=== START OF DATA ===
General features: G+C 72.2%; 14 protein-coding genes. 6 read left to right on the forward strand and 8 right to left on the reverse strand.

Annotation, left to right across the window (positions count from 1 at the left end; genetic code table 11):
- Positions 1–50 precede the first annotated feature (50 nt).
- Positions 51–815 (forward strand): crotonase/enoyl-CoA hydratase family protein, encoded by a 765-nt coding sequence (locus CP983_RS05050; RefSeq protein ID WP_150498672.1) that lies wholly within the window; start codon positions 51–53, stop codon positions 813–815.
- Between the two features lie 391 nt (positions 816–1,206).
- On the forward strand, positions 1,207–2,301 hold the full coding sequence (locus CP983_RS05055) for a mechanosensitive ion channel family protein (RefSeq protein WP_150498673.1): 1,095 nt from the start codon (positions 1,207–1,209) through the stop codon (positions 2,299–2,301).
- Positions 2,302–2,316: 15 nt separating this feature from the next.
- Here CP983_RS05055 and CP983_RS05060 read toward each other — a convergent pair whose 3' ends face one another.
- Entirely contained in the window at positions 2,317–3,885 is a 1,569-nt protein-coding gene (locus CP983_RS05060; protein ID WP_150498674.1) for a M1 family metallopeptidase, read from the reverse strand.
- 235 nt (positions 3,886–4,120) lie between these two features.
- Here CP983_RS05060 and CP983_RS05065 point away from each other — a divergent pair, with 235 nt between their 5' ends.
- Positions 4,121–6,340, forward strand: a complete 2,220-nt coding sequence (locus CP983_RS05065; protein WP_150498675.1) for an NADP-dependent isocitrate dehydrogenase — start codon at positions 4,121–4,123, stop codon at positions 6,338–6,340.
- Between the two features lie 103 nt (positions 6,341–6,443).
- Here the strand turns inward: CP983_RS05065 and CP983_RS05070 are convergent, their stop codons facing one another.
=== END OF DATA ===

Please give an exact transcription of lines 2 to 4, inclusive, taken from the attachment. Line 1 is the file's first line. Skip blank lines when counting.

Annotation, left to right across the window (positions count from 1 at the left end; genetic code table 11):
- Positions 1–50 precede the first annotated feature (50 nt).
- Positions 51–815 (forward strand): crotonase/enoyl-CoA hydratase family protein, encoded by a 765-nt coding sequence (locus CP983_RS05050; RefSeq protein ID WP_150498672.1) that lies wholly within the window; start codon positions 51–53, stop codon positions 813–815.